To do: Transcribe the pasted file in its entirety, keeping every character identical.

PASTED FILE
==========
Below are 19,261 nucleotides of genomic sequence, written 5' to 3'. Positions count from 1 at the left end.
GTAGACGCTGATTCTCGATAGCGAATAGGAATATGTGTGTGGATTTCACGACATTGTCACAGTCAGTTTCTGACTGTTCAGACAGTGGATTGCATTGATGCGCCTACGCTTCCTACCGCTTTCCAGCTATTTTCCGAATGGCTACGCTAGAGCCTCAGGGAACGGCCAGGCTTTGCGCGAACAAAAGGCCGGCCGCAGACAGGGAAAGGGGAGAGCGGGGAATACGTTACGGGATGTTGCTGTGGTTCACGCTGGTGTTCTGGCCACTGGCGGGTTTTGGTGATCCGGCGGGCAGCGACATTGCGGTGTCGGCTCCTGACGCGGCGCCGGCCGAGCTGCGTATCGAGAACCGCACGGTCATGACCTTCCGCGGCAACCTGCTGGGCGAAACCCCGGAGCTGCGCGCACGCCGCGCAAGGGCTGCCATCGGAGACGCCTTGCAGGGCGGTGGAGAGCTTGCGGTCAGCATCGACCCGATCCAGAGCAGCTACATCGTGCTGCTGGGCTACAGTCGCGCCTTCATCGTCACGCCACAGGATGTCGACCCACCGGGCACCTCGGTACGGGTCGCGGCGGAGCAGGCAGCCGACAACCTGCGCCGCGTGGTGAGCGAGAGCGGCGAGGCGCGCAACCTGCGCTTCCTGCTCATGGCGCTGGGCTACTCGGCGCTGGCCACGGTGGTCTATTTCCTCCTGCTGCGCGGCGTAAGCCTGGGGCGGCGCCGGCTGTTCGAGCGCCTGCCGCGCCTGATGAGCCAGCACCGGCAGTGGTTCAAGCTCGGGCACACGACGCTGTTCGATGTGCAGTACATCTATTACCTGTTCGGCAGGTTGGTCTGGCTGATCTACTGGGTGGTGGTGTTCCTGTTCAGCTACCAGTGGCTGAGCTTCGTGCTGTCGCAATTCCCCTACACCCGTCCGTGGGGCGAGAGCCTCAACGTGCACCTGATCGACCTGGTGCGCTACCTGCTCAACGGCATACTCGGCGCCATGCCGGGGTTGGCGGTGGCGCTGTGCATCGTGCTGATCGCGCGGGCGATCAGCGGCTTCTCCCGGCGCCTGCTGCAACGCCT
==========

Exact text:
Below are 19,261 nucleotides of genomic sequence, written 5' to 3'. Positions count from 1 at the left end.
GTAGACGCTGATTCTCGATAGCGAATAGGAATATGTGTGTGGATTTCACGACATTGTCACAGTCAGTTTCTGACTGTTCAGACAGTGGATTGCATTGATGCGCCTACGCTTCCTACCGCTTTCCAGCTATTTTCCGAATGGCTACGCTAGAGCCTCAGGGAACGGCCAGGCTTTGCGCGAACAAAAGGCCGGCCGCAGACAGGGAAAGGGGAGAGCGGGGAATACGTTACGGGATGTTGCTGTGGTTCACGCTGGTGTTCTGGCCACTGGCGGGTTTTGGTGATCCGGCGGGCAGCGACATTGCGGTGTCGGCTCCTGACGCGGCGCCGGCCGAGCTGCGTATCGAGAACCGCACGGTCATGACCTTCCGCGGCAACCTGCTGGGCGAAACCCCGGAGCTGCGCGCACGCCGCGCAAGGGCTGCCATCGGAGACGCCTTGCAGGGCGGTGGAGAGCTTGCGGTCAGCATCGACCCGATCCAGAGCAGCTACATCGTGCTGCTGGGCTACAGTCGCGCCTTCATCGTCACGCCACAGGATGTCGACCCACCGGGCACCTCGGTACGGGTCGCGGCGGAGCAGGCAGCCGACAACCTGCGCCGCGTGGTGAGCGAGAGCGGCGAGGCGCGCAACCTGCGCTTCCTGCTCATGGCGCTGGGCTACTCGGCGCTGGCCACGGTGGTCTATTTCCTCCTGCTGCGCGGCGTAAGCCTGGGGCGGCGCCGGCTGTTCGAGCGCCTGCCGCGCCTGATGAGCCAGCACCGGCAGTGGTTCAAGCTCGGGCACACGACGCTGTTCGATGTGCAGTACATCTATTACCTGTTCGGCAGGTTGGTCTGGCTGATCTACTGGGTGGTGGTGTTCCTGTTCAGCTACCAGTGGCTGAGCTTCGTGCTGTCGCAATTCCCCTACACCCGTCCGTGGGGCGAGAGCCTCAACGTGCACCTGATCGACCTGGTGCGCTACCTGCTCAACGGCATACTCGGCGCCATGCCGGGGTTGGCGGTGGCGCTGTGCATCGTGCTGATCGCGCGGGCGATCAGCGGCTTCTCCCGGCGCCTGCTGCAACGCCT